To keep or not to keep - that is the question staring back at the federal government as it looks ahead to next month's scheduled cessation of Jobkeeper.
The pleasing thing for the government, and most states and territories is that in most jurisdictions the number of employees receiving JobKeeper has fallen by more than 60 per cent since September 30.
In NSW, JobKeeper recipients fell by more than 710,000 or exactly 60 per cent in the three months to December. But for Victoria, the figure is just 44 per cent, or 474,000, despite there being 100,000 more Victorians receiving JobKeeper in September.
This is cause enough for concern that a one-size fits all approach to winding back the supplement unfairly discriminates against vulnerable Victorians.
And given our state is currently in the grips of its third paralysing lockdown, many businesses will have undoubtedly just had another jolt to their financial wellbeing as the sudden Valentines weekend lockdown saw hundreds of millions of dollars of accommodation and hospitality bookings evaporate.
The federal government's rhetoric that enough is enough and it's time to move on from JobKeeper simply fails Victorians who through no fault of their own are again being pushed to the brink via a regime of the harshest restrictions yet.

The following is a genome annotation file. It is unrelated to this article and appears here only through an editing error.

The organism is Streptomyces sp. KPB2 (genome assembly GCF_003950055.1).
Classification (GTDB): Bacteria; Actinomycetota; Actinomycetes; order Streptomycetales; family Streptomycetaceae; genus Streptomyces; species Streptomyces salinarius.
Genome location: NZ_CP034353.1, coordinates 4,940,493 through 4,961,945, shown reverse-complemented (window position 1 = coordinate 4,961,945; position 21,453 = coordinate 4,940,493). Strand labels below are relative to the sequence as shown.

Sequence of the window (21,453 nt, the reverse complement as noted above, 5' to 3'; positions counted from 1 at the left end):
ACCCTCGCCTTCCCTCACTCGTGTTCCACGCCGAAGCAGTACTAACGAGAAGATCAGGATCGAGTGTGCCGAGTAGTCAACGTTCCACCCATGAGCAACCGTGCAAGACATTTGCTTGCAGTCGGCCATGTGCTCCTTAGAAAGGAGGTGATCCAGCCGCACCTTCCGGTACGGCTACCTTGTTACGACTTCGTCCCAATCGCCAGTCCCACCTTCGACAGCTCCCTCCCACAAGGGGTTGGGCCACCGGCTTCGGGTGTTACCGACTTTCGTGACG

Both the state and federal government should have enough foresight to see what's coming for under the pump business operators six weeks out from the scheduled expiry date for JobKeeper.
Victorians know and understand that the support cannot be forever, but if we don't manage to complete a process originally put in place to help the economy manage the pandemic transition to the other side, then we have simply failed ourselves.
The inescapable reality is the aid is still needed here in Victoria, and the Victorian government needs to strike a revised deal that offers ongoing support for battling businesses, many of whom have been through horrendous circumstances and events those in other states and territories simply (and thankfully) have not.